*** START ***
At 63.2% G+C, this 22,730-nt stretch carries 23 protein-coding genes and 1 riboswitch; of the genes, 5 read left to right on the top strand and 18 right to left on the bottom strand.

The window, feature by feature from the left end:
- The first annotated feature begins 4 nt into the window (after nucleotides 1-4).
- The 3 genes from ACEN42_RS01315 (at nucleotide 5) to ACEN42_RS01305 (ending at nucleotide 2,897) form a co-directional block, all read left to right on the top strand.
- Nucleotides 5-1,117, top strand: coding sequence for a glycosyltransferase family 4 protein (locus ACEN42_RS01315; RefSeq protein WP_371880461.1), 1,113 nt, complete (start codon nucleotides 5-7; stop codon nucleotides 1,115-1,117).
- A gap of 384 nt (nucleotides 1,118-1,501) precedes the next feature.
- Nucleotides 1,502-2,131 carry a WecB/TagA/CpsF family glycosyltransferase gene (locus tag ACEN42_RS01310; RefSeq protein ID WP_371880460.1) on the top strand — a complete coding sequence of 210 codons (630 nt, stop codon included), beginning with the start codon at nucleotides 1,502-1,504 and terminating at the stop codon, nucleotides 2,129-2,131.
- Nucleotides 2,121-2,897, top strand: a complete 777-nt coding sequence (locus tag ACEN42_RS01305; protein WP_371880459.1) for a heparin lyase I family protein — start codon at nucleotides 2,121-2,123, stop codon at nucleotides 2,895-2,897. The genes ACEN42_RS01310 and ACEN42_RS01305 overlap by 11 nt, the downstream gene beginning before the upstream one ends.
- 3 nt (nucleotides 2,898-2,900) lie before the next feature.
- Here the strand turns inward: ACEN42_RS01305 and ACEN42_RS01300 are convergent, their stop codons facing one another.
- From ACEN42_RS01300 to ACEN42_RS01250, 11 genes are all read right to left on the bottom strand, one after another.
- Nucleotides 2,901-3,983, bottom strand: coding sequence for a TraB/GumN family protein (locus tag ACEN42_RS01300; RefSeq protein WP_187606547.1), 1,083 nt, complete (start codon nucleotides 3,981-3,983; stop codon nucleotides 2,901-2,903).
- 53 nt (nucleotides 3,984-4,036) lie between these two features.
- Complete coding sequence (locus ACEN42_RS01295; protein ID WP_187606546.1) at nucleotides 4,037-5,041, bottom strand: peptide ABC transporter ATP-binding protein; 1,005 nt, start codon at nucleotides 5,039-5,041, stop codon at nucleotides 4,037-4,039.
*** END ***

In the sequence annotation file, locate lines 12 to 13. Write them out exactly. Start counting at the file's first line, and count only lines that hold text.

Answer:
- Nucleotides 2,901-3,983, bottom strand: coding sequence for a TraB/GumN family protein (locus tag ACEN42_RS01300; RefSeq protein WP_187606547.1), 1,083 nt, complete (start codon nucleotides 3,981-3,983; stop codon nucleotides 2,901-2,903).
- 53 nt (nucleotides 3,984-4,036) lie between these two features.